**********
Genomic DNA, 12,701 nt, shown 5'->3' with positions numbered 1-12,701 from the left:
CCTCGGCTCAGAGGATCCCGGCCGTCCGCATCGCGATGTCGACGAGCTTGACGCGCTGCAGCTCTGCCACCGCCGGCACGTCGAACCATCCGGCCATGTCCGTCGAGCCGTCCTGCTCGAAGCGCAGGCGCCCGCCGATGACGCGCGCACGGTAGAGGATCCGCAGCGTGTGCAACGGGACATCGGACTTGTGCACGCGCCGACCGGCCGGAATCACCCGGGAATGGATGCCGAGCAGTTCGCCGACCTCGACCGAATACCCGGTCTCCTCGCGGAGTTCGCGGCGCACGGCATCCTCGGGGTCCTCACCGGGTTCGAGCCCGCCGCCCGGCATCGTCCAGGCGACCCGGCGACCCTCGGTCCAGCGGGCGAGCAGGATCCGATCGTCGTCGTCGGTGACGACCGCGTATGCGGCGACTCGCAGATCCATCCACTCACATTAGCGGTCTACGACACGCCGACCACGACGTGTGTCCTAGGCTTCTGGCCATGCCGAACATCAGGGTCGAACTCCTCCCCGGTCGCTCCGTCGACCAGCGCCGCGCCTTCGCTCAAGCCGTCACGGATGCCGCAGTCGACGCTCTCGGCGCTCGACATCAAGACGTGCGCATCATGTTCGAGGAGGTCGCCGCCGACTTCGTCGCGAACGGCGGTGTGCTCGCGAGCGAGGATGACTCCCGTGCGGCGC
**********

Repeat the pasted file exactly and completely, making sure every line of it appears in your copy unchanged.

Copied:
Genomic DNA, 12,701 nt, shown 5'->3' with positions numbered 1-12,701 from the left:
CCTCGGCTCAGAGGATCCCGGCCGTCCGCATCGCGATGTCGACGAGCTTGACGCGCTGCAGCTCTGCCACCGCCGGCACGTCGAACCATCCGGCCATGTCCGTCGAGCCGTCCTGCTCGAAGCGCAGGCGCCCGCCGATGACGCGCGCACGGTAGAGGATCCGCAGCGTGTGCAACGGGACATCGGACTTGTGCACGCGCCGACCGGCCGGAATCACCCGGGAATGGATGCCGAGCAGTTCGCCGACCTCGACCGAATACCCGGTCTCCTCGCGGAGTTCGCGGCGCACGGCATCCTCGGGGTCCTCACCGGGTTCGAGCCCGCCGCCCGGCATCGTCCAGGCGACCCGGCGACCCTCGGTCCAGCGGGCGAGCAGGATCCGATCGTCGTCGTCGGTGACGACCGCGTATGCGGCGACTCGCAGATCCATCCACTCACATTAGCGGTCTACGACACGCCGACCACGACGTGTGTCCTAGGCTTCTGGCCATGCCGAACATCAGGGTCGAACTCCTCCCCGGTCGCTCCGTCGACCAGCGCCGCGCCTTCGCTCAAGCCGTCACGGATGCCGCAGTCGACGCTCTCGGCGCTCGACATCAAGACGTGCGCATCATGTTCGAGGAGGTCGCCGCCGACTTCGTCGCGAACGGCGGTGTGCTCGCGAGCGAGGATGACTCCCGTGCGGCGC